What is it?
A meniscal tear refers to damage to one of the two C-shaped pieces of cartilage which separate the bones in the knee joint. These cartilages act as shock absorbers within the knee to assist in cushioning forces that transmit through the joint.
How does it happen?
The menisci in the knee are most commonly injured when the knee is twisted while weight bearing. This often occurs when changing directions quickly whilst the foot is fixed on the ground. It may also occur if a fellow competitor hits your knee causing it to twist or buckle.
How does it feel?
The first sensation felt when a meniscus is injured is pain within the knee joint. This may be associated with a sensation of something tearing. Depending on the severity of the injury, the knee may swell and you may have difficulty walking due to pain. Swelling may be immediate or occur over a period of hours. The knee may also feel weak and ‘unstable’, and may produce clicking noises, lock or give way.
What should you do for a Meniscal tear?
To limit the severity of this injury it is advised you stop your activity immediately and start initial treatment. The most important time in the treatment of any injury is the first 24-48 hours. Swelling is a necessary step in the healing process; however, too much swelling can delay healing and cause further tissue damage. To control the amount of swelling and limit the degree of damage to the knee, the RICE regime should be commenced (Rest, Ice, Compression, Elevation). This will help to reduce blood flow to the injured area, thereby reducing the extent of swelling and tissue damage.
Rest – ceasing your activity or sport, and limiting the amount of weight you put through your leg. Crutches may be required if you are having difficulty walking.
Ice – applied to the injured site for 15-20 minutes every 1-2 hours. Ideally, it should be applied using crushed ice wrapped in a moist cloth or towel.
Compression – apply a firm elastic bandage around your knee. It should be firm but not tight enough to cause pain.
Elevation – lying with your knee resting comfortably on a chair or pillows so that it is above the level of your heart. You should continue the RICE regime until you consult a physiotherapist, preferably within two days of the initial injury.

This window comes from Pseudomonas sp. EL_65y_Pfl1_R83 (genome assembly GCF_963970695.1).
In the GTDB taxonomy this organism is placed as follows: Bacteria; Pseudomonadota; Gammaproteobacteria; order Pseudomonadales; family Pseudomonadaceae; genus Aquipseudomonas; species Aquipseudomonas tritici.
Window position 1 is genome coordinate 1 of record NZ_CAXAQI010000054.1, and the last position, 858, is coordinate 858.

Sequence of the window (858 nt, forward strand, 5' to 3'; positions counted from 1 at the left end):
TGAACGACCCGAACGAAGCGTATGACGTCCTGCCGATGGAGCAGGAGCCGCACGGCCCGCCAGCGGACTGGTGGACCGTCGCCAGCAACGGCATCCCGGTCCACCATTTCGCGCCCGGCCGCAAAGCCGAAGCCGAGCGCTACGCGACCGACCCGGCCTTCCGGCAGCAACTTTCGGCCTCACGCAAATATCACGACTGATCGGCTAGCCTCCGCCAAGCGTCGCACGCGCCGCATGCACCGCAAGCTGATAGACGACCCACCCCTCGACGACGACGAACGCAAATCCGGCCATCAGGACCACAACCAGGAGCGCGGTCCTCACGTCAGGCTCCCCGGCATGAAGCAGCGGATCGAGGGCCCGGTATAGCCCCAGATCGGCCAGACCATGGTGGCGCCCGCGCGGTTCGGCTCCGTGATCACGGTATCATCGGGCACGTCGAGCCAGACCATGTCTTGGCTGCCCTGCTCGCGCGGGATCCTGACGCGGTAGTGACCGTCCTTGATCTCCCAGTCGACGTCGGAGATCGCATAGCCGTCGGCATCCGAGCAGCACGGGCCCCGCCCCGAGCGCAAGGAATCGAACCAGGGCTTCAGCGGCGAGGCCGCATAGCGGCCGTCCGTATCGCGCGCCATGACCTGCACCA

What shouldn’t you do?
Following injury to the knee, you shouldn’t undertake activities which increase blood flow to the injured area. These include hot showers, heat rubs and excessive activity. These may increase the bleeding and swelling within the knee and potentially prolong your recovery.
Could there be any long-term effects?
Because the menisci in the knee have a poor blood supply, this means that sometimes when they are injured they are unable to heal completely by themselves. Unfortunaelty a tear can result in ongoing problems depending on the severity of the injury and the location of the tear. These problems include persistent knee swelling, clicking, locking and giving way. To limit these ongoing problems, surgery is often performed to remove the damaged portion of the meniscus. Recovery from surgery normally takes a number of weeks and often requires physiotherapy treatment. If other structures in the knee have been damaged the recovery can be prolonged.
The assistance of a physiotherapist is important in the treatment of a knee injury. Initially they can assist in determining which tissues have been damaged and the extent of this damage. From this, they will be able to determine the most appropriate treatment. This may involve referral to an orthopaedic surgeon or for scans such as MRI, activity modification, demonstration of how to use crutches and strengthening and stretching exercises.